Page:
Imagine doing the same analysis on a 1 kva transformer with a 120V secondary. If you protect the transformer with a large enough fuse, a fault on the secondary will never clear. That doesn't make a fault on the secondary of this tiny transformer an arc hazard, even though the analysis would indicate it is. It's a misapplication of the equation.


I agree 100% with this statement. If we assume stability, we get the ETAP result. Mathematically it's correct though it might be a little confusing because the result is based on energy which is power multiplied by TIME and in this case both power and time are changing in opposite directions. The good news is that we are pretty sure intuitively that the arc is NOT stable so this is really just an upper bound. The real arc flash hazard won't exceed this number, but it leaves a bad taste in the mouth, a lot more inspection, and it's obviously just the wrong approach.

But if we assume or try to estimate stability, we're in trouble for the simple reason that we don't honestly have a comprehensive standard. We have very few options to go by. Let's take them in turn. First, we have IEEE C2 (NESC). This is a utility standard and the front matter clearly documents that it is not really intended to apply to industrial settings as a general standard so we have to overcome and accept this. But it has a very simple table based approach that gets us to ATPV 4 without face protection except a hard hat. This is perfect if you are working in a metal casting shop, a refinery, natural gas plant, or similar operations where NFPA 2112 for flash fires rules and you are already wearing that level of PPE for other reasons but it is problematic for all other industries where FR PPE is not the norm for daily work wear. Some plants have simply accepted this and the electricians are required to wear it though so it's not an impractical standard. Personally I go pretty much everywhere. My uniforms include FR pants and I have a choice of a short sleeve non-FR shirt or a long sleeve FR shirt, and I carry a 40 cal suit on the truck in case that's not enough. I also carry a full change of clothes and I even have an old Hi Viz+FR lineman's shirt for those very rare situations where I need both. I think I've got both FR and regular hair nets too. It also comes in handy if I end up having to stay overnight or I get so dirty I need to change to drive home. This covers me with all my clients. All line crews around here work every day in the hot summer sun in the South in full 4+ ATPV uniforms. They hated it when it changed but they've learned to live with it. There is also a plant in Trinidad that I know the engineer at that has the same standard as every day workwear for all of their electricians and they've had no increases in heat related illnesses. The advantage of this approach is not only is IEEE C2 revised a lot more often (5 year cycle) but the results haven't been thrown into question by test results. The downside of course is there is always minimal PPE.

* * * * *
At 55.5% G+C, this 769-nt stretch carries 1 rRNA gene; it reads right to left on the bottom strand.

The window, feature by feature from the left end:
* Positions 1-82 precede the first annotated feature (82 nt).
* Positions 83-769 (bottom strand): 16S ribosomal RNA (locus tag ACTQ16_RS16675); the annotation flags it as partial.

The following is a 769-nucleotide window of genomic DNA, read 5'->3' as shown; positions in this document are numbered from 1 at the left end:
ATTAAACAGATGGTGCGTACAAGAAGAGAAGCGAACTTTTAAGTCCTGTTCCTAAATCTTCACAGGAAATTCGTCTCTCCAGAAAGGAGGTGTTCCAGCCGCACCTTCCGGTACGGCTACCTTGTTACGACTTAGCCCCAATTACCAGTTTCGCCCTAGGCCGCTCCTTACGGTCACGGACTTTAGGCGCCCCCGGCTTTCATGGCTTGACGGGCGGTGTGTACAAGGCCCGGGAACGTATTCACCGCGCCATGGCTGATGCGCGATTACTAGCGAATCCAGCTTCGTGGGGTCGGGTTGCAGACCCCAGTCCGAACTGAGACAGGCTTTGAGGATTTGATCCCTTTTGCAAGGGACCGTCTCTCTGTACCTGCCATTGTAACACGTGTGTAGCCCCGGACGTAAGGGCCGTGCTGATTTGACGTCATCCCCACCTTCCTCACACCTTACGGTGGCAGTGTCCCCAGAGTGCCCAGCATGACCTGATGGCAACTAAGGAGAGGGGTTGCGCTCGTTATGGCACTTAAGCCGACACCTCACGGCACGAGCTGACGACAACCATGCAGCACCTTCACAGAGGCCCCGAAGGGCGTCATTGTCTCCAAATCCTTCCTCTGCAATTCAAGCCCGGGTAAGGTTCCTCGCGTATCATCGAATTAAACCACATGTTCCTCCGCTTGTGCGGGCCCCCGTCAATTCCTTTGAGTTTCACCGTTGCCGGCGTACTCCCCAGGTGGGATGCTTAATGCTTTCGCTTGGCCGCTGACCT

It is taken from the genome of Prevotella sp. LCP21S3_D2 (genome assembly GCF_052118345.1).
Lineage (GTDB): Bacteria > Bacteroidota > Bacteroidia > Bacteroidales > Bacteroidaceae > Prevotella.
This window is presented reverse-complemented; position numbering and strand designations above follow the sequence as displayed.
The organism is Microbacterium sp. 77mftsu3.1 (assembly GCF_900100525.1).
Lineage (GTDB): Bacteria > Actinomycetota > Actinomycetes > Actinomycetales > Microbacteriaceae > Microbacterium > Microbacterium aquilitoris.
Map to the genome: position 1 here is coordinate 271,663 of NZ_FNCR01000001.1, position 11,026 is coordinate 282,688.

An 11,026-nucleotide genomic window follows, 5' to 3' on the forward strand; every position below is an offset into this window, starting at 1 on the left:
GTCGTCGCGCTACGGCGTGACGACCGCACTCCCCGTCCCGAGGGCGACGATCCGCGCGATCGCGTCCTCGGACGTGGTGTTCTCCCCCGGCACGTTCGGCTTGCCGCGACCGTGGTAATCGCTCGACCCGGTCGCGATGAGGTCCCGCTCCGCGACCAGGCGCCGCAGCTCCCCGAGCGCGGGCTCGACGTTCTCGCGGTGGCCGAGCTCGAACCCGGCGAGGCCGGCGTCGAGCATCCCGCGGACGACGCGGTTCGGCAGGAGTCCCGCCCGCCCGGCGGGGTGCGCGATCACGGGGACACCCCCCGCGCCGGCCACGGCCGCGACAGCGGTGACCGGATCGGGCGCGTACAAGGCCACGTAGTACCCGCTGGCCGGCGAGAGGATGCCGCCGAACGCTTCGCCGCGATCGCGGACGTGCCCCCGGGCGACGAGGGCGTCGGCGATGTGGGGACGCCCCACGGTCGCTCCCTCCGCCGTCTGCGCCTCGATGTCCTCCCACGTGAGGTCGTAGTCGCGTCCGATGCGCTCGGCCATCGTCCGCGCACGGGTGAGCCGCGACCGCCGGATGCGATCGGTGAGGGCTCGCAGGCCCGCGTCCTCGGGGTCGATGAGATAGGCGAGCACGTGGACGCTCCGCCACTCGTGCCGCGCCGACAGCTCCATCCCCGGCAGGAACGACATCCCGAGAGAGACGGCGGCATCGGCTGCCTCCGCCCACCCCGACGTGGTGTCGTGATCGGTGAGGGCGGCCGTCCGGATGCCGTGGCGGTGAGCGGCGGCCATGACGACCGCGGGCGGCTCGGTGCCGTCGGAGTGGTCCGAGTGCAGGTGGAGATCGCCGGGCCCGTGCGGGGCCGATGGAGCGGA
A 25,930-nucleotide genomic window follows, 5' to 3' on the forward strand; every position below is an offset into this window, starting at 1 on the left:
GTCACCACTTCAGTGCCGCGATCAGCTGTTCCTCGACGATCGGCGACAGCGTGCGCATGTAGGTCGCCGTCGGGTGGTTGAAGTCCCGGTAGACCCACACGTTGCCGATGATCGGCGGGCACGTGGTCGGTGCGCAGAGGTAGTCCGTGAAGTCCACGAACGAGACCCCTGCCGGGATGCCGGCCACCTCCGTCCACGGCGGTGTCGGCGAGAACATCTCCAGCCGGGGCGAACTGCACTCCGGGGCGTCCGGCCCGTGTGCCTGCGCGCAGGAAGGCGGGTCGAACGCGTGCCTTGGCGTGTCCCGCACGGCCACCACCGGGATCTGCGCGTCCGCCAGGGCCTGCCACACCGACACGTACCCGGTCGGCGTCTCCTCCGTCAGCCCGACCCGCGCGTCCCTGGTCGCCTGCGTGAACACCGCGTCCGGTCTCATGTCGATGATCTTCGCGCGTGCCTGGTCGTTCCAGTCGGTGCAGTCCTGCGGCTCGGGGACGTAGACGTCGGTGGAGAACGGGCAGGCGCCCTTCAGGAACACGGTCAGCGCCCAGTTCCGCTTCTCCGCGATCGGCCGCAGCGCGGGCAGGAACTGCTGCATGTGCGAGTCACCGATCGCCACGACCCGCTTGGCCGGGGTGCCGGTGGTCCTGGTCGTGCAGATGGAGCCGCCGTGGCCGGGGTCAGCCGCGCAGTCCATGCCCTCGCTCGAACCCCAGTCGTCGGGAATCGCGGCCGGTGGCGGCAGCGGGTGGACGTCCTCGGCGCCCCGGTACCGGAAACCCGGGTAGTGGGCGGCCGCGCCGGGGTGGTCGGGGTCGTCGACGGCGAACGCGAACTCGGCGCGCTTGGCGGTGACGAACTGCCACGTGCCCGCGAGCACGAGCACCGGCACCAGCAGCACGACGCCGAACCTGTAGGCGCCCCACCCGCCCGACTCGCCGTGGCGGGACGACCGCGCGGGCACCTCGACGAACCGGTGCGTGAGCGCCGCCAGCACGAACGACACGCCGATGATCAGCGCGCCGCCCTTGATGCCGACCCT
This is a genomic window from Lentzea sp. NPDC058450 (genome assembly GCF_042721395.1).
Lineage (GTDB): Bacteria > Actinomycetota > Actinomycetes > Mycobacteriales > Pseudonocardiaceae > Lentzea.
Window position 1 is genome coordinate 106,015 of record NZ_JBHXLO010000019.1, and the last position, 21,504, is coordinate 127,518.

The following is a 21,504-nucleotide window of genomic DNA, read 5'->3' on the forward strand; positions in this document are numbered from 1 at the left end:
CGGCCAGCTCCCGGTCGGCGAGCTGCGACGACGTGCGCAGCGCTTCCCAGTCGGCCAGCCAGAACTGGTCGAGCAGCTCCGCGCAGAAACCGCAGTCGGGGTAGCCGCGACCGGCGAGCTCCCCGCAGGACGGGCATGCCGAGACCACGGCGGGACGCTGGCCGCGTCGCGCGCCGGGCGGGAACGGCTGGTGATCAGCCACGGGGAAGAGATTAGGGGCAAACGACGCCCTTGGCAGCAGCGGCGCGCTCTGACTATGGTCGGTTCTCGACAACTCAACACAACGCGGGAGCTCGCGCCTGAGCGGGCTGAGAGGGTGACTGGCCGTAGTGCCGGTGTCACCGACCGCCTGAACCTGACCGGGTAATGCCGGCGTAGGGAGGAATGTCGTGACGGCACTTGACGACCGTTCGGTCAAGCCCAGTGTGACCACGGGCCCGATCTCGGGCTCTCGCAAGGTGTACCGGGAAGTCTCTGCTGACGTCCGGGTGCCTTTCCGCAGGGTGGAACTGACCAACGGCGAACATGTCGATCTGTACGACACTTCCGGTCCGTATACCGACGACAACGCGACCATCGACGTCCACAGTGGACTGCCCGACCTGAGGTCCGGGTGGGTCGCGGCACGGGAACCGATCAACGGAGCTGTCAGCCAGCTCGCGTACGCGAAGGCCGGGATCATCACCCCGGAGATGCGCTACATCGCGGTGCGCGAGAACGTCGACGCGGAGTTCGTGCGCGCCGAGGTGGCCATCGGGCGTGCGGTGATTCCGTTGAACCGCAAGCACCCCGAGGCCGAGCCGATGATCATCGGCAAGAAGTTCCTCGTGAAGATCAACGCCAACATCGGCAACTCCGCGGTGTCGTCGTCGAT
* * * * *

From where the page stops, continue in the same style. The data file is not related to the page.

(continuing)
But if we want to get to NO PPE, our options are a little more limited. Right now there is a consensus safety standard, IEEE 1584-2002, that gives a specific criteria for no PPE which is the "<240 V, <=125 kVA" rule. Just as with other consensus standards such as NEC (NFPA 70) or NFPA 70E the normal result is that consensus safety standards are standards. They are however subject to review and change over time. On occasion an experimental result or some other new information will get published. This becomes public input which is used by the standards committee to be considered for review and revision of the standard that the committee maintains. The revised standard eventually gets published. Then the various organizations that base their results on the standard review and accept, reject, or modify, the new safety standard. Due to the extensive review process itself, consensus safety standards have the legal weight of just below regulations. So you could ignore all the machinations and simply hold fast to PUBLISHED, APPROVED, FINAL consensus safety standards. That's the normal way things are done.

Now as engineers of course we should review and accept, reject, or modify the underlying standards that we use as the basis for a decision. As an example if I'm working in the mining business in the U.S., the federal mine safety administration (MSHA) recognizes a part of the 1976 edition of NEC as part of their regulations. Mines fall generally outside state regulatory authority. This means that unlike most commercial/industrial jurisdictions, mines are really only required to meet the 1976 NEC standard. They can freely adopt or ignore NEC. Most more progressively oriented mines adopt a more current NEC standard as an engineering and safety standard though because they recognize that the 1976 standard and the mine regulations leave a LOT to be desired. This would be equivalent to following OSHA 1910 Subchapter S for general industry...it is certainly a regulatory requirement but far from a best practice today.